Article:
United States District Court, W.D. Virginia, Roanoke Division
ANN M. RUCKER, Plaintiff,
CAROLYN W. COLVIN, Commissioner of Social Security, Defendant.
Michael F. Urbanski United States District Judge.
social security disability appeal was referred to the
Honorable Robert S. Ballou, United States Magistrate Judge,
pursuant to 28 U.S.C. § 636(b)(1)(B), for proposed
findings of fact and a recommended disposition. The
Magistrate Judge filed a report and recommendation on August
4, 2016, recommending that Plaintiff Ann M. Rucker's
motion for summary judgment be granted in part, the
Commissioner's motion for summary judgment denied, and
the Commissioner's final decision remanded pursuant to
sentence four of 42 U.S.C. § 405(g) for further
consideration consistent with this opinion. The government
filed objections to the Magistrate Judge's report, ECF
No. 25, and this matter is now ripe for the court's
consideration. For the reasons that follow, the court
overrules the objections of the Commissioner and adopts the
magistrate judge's report and recommendation in full.
not the province of a federal court to make administrative
disability decisions. Rather, judicial review of disability
cases is limited to determining whether substantial evidence
supports the Commissioner's conclusion that the plaintiff
failed to meet her burden of proving disability. See Hays
v. Sullivan. 907 F.2d 1453, 1456 (4th Cir. 1990);
see also Laws v. Celebrezze, 368 F.2d 640, 642 (4th
Cir. 1966). Evidence is substantial when, considering the
record as a whole, it might be deemed adequate to support a
conclusion by a reasonable mind, Richardson v.
Perales. 402 U.S. 389, 401 (1971), or when it would be
sufficient to refuse a directed verdict in a jury trial.
Smith v. Chater. 99 F.3d 635, 638 (4th Cir. 1996).
Substantial evidence is not a "large or considerable
amount of evidence, " Pierce v. Underwood, 487
U.S. 552, 565 (1988), but is more than a mere scintilla and
somewhat less than a preponderance. Perales. 402
U.S. at 401: Laws. 368 F.2d at 642. If the
Commissioner's decision is supported by substantial
evidence, it must be affirmed. 42 U.S.C. § 405(g);
Perales. 402 U.S. at 401.
of evidence contained in the record, the Administrative Law
Judge ("ALJ") must sufficiently articulate his
findings such that the district court can undertake a
meaningful review. Monroe v. Colvin, 826 F.3d 176,
189(4th Cir. 2016)(quoting Radford v. Colvin. 734
F.3d 288, 295 (4th Cir. 2013))("a necessary predicate to
engaging in substantial evidence review is a record of the
basis for the ALJ's ruling, including a discussion of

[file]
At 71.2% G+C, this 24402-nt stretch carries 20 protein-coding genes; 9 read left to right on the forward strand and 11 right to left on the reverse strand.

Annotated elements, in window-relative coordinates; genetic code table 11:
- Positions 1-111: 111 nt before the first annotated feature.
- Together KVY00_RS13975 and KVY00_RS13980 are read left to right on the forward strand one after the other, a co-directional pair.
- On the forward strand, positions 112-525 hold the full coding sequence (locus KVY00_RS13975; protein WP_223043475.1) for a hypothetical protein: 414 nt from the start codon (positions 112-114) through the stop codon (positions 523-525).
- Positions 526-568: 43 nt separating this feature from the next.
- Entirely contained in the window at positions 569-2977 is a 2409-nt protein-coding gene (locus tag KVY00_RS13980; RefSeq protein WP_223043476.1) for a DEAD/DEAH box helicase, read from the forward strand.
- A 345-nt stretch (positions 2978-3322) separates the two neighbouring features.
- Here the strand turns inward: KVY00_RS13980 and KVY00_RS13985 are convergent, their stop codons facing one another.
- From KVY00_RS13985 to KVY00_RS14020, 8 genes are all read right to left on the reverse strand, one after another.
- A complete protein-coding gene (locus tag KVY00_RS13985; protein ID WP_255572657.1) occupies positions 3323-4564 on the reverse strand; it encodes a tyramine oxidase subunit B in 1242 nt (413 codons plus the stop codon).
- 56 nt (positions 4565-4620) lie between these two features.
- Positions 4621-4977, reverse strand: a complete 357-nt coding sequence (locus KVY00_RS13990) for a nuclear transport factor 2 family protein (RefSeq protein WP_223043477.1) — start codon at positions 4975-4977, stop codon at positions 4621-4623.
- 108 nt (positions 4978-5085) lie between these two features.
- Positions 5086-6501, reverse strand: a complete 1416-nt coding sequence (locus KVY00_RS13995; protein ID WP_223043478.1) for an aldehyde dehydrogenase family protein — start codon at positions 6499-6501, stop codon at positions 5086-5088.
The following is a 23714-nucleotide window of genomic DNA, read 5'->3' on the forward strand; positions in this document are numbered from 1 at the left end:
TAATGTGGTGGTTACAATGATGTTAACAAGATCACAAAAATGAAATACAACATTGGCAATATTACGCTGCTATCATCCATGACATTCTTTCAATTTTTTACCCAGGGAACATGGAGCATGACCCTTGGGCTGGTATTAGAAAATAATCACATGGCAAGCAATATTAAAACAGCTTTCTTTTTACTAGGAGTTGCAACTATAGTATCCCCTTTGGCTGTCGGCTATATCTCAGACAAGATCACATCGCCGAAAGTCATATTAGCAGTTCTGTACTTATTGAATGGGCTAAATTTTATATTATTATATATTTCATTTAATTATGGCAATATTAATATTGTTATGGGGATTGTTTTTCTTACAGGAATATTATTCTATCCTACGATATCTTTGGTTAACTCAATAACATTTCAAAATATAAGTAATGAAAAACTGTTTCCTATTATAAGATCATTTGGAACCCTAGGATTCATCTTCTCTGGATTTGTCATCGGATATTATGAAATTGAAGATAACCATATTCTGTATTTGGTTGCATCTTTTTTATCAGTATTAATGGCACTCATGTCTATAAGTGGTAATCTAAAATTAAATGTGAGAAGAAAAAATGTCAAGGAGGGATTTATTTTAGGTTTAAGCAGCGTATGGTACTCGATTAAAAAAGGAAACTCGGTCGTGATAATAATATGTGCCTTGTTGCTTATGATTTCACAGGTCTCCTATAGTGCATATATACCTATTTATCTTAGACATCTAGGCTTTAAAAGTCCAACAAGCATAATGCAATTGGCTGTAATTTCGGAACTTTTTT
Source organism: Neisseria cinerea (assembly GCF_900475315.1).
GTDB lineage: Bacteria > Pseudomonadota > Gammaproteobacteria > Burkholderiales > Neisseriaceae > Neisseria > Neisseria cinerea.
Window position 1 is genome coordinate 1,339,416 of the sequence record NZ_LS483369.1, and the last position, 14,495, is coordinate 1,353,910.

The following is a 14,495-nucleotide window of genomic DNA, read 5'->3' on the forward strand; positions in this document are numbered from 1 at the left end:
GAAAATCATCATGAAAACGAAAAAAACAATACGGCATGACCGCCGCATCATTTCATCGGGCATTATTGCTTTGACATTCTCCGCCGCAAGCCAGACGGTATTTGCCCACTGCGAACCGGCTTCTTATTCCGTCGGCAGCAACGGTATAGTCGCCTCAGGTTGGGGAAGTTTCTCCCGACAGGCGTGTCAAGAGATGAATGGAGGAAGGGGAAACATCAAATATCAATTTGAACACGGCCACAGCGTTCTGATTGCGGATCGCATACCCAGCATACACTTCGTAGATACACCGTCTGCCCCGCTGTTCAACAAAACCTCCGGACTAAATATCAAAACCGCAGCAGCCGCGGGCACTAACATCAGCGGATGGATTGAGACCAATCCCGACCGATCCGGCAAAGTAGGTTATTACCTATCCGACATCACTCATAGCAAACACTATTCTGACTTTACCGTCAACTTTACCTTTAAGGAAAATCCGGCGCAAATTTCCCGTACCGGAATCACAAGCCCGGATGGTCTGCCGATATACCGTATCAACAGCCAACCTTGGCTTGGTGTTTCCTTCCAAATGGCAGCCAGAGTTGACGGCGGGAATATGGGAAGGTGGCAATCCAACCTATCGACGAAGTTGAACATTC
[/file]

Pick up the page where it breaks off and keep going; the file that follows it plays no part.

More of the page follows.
which evidence that ALJ found credible and why, and specific
application of the pertinent legal requirements to the record
evidence); Mascio v. Colvin, 780 F.3d 632, 636 (4th
Cir. 2015)(quoting Cichocki v. Astrue. 729 F.3d 172,
177 (2d Cir. 2013))("remand may be appropriate... where
an ALJ fails to assess a claimant's capacity to perform
relevant functions, despite contradictory evidence in the
record, or where other inadequacies in the ALJ's review
frustrate meaningful review"). Thus, district courts
must remand cases where the ALJ's opinion lacks specific
analysis and fails to create a logical nexus between evidence
and die conclusion.
when die court refers a plaintiffs social security disability
appeal to the magistrate judge for report and recommendation,
the parties are bound by the requirements of Rule 72(b) of
the Federal Rules of Civil Procedure. Rule 72(b) permits a
party to "serve and file specific written
objections" to a magistrate judge's proposed
findings and recommendations within fourteen days of being
served with a copy of the report. See also 28 U.S.C.
§ 636(b)(1). The Fourth Circuit has held that an
objecting party must do so "with sufficient specificity
so as reasonably to alert the district court of the true
ground for the objection." United States v.
Midgette. 478 F.3d 616, 622 (4th Cir. 2007), cert
denied. 127 S.Ct. 3032 (2007).
To conclude otherwise would defeat the purpose of requiring
objections. We would be permitting a party to appeal any
issue that was before the magistrate judge, regardless of the
nature and scope of objections made to the magistrate
judge's report. Either the district court would then have